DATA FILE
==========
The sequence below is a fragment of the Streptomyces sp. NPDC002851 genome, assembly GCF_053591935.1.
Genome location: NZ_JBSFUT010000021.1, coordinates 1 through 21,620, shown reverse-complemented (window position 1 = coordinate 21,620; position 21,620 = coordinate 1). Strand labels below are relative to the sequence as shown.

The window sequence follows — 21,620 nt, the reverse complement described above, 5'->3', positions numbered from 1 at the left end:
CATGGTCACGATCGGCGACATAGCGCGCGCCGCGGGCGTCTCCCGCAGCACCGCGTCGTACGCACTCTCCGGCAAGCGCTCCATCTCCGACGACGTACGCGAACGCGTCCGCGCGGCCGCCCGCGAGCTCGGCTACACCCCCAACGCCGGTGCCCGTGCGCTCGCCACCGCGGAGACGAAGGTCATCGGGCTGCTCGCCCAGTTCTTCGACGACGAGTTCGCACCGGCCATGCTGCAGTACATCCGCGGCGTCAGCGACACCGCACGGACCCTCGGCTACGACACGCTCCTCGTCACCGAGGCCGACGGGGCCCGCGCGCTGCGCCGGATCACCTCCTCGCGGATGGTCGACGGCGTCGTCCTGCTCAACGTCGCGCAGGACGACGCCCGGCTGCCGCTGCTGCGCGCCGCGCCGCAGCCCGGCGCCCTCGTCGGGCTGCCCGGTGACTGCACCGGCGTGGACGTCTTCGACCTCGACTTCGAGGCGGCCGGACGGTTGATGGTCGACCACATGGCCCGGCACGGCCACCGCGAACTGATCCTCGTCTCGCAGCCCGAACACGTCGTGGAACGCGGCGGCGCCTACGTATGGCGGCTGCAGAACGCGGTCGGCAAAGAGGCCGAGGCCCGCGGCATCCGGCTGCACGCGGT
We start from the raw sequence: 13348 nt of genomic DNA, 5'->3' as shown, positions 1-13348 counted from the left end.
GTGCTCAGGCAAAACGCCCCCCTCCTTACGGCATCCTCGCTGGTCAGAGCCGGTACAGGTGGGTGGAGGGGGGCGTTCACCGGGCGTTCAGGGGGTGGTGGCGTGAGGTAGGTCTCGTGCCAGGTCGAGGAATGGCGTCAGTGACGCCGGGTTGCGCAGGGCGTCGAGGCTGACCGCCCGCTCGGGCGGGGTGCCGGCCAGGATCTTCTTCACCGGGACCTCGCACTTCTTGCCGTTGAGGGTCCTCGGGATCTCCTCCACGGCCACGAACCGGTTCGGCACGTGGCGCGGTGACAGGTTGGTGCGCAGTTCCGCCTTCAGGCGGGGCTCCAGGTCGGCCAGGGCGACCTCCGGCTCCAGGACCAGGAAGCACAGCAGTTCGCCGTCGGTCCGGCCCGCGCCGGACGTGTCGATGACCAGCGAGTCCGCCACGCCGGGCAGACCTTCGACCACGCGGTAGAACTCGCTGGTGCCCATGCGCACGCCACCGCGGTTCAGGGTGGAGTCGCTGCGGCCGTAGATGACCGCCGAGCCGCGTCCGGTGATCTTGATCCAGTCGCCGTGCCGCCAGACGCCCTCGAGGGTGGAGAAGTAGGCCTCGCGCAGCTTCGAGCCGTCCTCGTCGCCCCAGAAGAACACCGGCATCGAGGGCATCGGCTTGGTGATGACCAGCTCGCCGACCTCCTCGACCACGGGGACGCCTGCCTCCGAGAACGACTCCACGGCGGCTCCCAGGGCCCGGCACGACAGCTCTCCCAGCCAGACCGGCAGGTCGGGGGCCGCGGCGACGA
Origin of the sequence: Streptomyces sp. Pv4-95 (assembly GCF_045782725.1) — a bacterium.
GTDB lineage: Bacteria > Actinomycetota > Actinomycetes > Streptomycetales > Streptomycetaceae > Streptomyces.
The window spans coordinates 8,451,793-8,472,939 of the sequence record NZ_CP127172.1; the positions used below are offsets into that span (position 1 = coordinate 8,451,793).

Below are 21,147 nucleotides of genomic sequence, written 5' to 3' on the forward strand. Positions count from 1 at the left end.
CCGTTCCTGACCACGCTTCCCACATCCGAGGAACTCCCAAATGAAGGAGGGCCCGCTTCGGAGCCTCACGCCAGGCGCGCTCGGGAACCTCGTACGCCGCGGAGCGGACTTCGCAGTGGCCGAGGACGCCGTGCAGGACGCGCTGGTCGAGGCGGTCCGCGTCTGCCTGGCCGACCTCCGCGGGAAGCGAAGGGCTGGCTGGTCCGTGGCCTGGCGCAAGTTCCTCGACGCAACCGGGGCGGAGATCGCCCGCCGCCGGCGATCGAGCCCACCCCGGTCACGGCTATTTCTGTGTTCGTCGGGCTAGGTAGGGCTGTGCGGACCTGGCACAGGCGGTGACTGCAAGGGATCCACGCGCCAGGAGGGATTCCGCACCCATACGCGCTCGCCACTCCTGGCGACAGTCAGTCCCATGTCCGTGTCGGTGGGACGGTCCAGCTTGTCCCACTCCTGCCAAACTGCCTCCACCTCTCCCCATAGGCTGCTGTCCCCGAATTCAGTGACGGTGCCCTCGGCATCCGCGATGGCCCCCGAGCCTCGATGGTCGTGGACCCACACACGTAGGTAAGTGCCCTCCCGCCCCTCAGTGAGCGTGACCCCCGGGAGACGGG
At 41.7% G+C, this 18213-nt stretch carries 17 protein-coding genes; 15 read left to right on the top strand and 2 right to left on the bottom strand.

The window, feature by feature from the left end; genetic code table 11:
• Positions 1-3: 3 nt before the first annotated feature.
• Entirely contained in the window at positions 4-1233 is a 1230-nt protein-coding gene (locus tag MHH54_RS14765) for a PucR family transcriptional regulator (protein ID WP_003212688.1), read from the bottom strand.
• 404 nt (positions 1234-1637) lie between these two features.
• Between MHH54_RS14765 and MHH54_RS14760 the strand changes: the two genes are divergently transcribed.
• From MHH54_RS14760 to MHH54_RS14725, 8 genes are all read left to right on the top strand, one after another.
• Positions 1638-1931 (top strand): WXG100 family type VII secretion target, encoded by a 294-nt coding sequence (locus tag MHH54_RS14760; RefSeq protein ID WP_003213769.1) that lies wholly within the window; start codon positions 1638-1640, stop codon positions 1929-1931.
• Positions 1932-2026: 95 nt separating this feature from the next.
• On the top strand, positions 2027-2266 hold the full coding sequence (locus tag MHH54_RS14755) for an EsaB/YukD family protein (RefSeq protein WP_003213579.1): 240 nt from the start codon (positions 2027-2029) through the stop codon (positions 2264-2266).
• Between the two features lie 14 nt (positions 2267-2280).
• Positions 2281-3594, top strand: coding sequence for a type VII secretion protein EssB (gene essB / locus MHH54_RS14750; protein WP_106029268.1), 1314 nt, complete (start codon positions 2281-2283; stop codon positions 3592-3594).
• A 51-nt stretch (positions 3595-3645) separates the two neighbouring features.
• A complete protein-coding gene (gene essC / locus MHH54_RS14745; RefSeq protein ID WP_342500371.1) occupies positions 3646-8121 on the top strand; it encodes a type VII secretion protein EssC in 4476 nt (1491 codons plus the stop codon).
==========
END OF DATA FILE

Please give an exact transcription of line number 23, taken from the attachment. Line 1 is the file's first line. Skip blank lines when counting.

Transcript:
• Positions 2281-3594, top strand: coding sequence for a type VII secretion protein EssB (gene essB / locus MHH54_RS14750; protein WP_106029268.1), 1314 nt, complete (start codon positions 2281-2283; stop codon positions 3592-3594).